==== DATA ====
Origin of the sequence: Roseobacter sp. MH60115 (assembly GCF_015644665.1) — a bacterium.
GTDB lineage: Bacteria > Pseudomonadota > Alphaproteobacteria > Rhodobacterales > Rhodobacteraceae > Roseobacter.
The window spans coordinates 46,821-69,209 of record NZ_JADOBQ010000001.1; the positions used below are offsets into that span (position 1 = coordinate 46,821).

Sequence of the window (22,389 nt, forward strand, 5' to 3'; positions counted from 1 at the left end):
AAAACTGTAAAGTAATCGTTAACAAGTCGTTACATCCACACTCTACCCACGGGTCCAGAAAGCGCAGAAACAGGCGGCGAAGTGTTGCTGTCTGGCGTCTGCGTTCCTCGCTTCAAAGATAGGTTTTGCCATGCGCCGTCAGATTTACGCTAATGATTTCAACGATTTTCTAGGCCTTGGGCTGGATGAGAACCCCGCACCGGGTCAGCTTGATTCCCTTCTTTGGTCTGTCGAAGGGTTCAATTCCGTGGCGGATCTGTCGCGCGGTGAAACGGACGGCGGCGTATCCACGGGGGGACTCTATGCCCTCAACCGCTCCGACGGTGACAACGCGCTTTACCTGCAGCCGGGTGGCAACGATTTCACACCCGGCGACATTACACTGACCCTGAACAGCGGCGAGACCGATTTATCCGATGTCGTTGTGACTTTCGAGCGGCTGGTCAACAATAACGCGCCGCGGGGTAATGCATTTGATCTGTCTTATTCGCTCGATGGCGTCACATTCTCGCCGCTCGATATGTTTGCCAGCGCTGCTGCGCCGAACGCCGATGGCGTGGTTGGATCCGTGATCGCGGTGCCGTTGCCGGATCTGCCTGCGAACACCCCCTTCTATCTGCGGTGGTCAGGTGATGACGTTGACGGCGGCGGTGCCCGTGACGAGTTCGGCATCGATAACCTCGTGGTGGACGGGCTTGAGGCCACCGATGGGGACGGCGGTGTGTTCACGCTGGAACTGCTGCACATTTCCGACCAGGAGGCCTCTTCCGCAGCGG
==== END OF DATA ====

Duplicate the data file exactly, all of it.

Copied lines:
Origin of the sequence: Roseobacter sp. MH60115 (assembly GCF_015644665.1) — a bacterium.
GTDB lineage: Bacteria > Pseudomonadota > Alphaproteobacteria > Rhodobacterales > Rhodobacteraceae > Roseobacter.
The window spans coordinates 46,821-69,209 of record NZ_JADOBQ010000001.1; the positions used below are offsets into that span (position 1 = coordinate 46,821).

Sequence of the window (22,389 nt, forward strand, 5' to 3'; positions counted from 1 at the left end):
AAAACTGTAAAGTAATCGTTAACAAGTCGTTACATCCACACTCTACCCACGGGTCCAGAAAGCGCAGAAACAGGCGGCGAAGTGTTGCTGTCTGGCGTCTGCGTTCCTCGCTTCAAAGATAGGTTTTGCCATGCGCCGTCAGATTTACGCTAATGATTTCAACGATTTTCTAGGCCTTGGGCTGGATGAGAACCCCGCACCGGGTCAGCTTGATTCCCTTCTTTGGTCTGTCGAAGGGTTCAATTCCGTGGCGGATCTGTCGCGCGGTGAAACGGACGGCGGCGTATCCACGGGGGGACTCTATGCCCTCAACCGCTCCGACGGTGACAACGCGCTTTACCTGCAGCCGGGTGGCAACGATTTCACACCCGGCGACATTACACTGACCCTGAACAGCGGCGAGACCGATTTATCCGATGTCGTTGTGACTTTCGAGCGGCTGGTCAACAATAACGCGCCGCGGGGTAATGCATTTGATCTGTCTTATTCGCTCGATGGCGTCACATTCTCGCCGCTCGATATGTTTGCCAGCGCTGCTGCGCCGAACGCCGATGGCGTGGTTGGATCCGTGATCGCGGTGCCGTTGCCGGATCTGCCTGCGAACACCCCCTTCTATCTGCGGTGGTCAGGTGATGACGTTGACGGCGGCGGTGCCCGTGACGAGTTCGGCATCGATAACCTCGTGGTGGACGGGCTTGAGGCCACCGATGGGGACGGCGGTGTGTTCACGCTGGAACTGCTGCACATTTCCGACCAGGAGGCCTCTTCCGCAGCGG